Neil deGrasse Tyson, one of America’s leading science popularizers, directs the Hayden Planetarium at the American Museum of Natural History. The host of PBS-Nova’s ScienceNow, he appears regularly in the media. He has just been named a Laureate of the International Academy of Humanism. This passionate science educator recently discussed communicating science to the public with D.J. Grothe, associate editor of Free Inquiry.—Eds.
Free Inquiry: Has science education gotten better? Are people more into science now than they were twenty years ago?
Neil deGrasse Tyson: What is certain is that people have more access to science than ever before. Let’s go back to 1980 when Carl Sagan’s Cosmos first appeared. At that time, how many television stations were there? Back then, you could go months before you would stumble on a program on science, the kind of science programming you find now, when you have three hundred channels including some entirely devoted to science.
This leads us to an interesting conundrum: how is it that access to science can be so high, yet it appears that science literacy in the population has made only marginal gains, if any at all? Some would say the public has reverted to superstitious thinking over rational analysis of the world in which we live.
FI: You have been on The Daily Show and The Colbert Report numerous times. Both Jon Stewart and Stephen Colbert have said you are among their all-time favorite guests. Do you think your appearances sometime undercut your science education agenda because you have to speak in sound bites, reducing what you say down to the simplest terms in order to have the widest appeal?
Tyson: When I am invited on shows like this, I look at past episodes to see what kind of opportunities I can expect to have to get my message out. This helps me better package my message for that forum. If someone comes to my college class, I am not going to sound-bite astronomy for them; but the moment I go into this other medium, I owe it to the viewer to ask: How do I not compromise on the science yet deliver it in comedic short form or evening news sound bite? If as an educator you try to understand what’s going on in the minds of your audience, you can then shape the message in a way that best intersects their capacity to receive it.
FI: Does science need better PR? Do you need to downplay some implications of science because of the negative impact those implications might have?
Tyson: There are a number of scientists who have the set of social skills to effectively communicate science to the public, but the science community needs to have more incentives to attract scientists with those skills. Now, about downplaying implications of science . . . at the Center for Inquiry’s recent conference “The Secular Society and Its Enemies” in New York City, I was honored to be elected to the International Academy of Humanism. Reflecting on this, however, I realize that I have lived my whole life successfully avoiding any “isms.” Now I seem part of a “humanism” movement. I worry that what it means now is that someone can label me as a humanist and then tune me out on the premise that they know my worldview. This makes it hard to leave the doors of communication open with some people, because someone believes they already know what I believe as a humanist, an atheist, an agnostic, or what have you. The day that happens to me, I get pigeonholed, and that hurts me as an educator.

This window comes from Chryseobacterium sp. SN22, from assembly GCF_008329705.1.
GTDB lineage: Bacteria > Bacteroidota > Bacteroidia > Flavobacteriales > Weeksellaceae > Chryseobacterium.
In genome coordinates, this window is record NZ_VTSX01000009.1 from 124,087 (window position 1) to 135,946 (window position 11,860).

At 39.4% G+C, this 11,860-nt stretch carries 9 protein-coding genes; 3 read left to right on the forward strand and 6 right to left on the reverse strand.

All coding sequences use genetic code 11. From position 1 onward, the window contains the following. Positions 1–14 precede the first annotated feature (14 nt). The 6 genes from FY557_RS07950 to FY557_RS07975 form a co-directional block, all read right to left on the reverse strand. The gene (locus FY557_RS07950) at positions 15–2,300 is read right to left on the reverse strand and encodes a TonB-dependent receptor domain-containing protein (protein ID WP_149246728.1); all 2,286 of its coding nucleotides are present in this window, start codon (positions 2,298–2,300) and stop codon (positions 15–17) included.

FI: You don’t want to draw a line in the sand. You want to keep the conversation going even with people who may believe, unlike you.
Tyson: Precisely. Otherwise the conversation—my attempt at educating—begins in a fight. The conflict between religion and science can be very cleanly defined. It is not whether or not you’re going to heaven or hell, or whether Jesus is your savior. The conflict between science and religion on school boards is when people looking at a religious text assert that they have knowledge about the physical universe that is demonstrably false. If you’re going to tell me that Noah had dinosaurs on his Ark, I must tell you that you’re ignorant and scientifically illiterate. You don’t belong in a science classroom, and that’s what I care about. But if you want to teach that in a Bible school, I’m not going to go knocking on your door to stop you. Yet you have fundamentalist religious communities trying to knock down the doors of the science classroom. As a scientist, I am not here to fight religious people; I am here to defend the science classroom.
This is only a small part of the conversation. To hear the rest of D.J. Grothe’s talk with Neil deGrasse Tyson, go to www.pointofinquiry.org.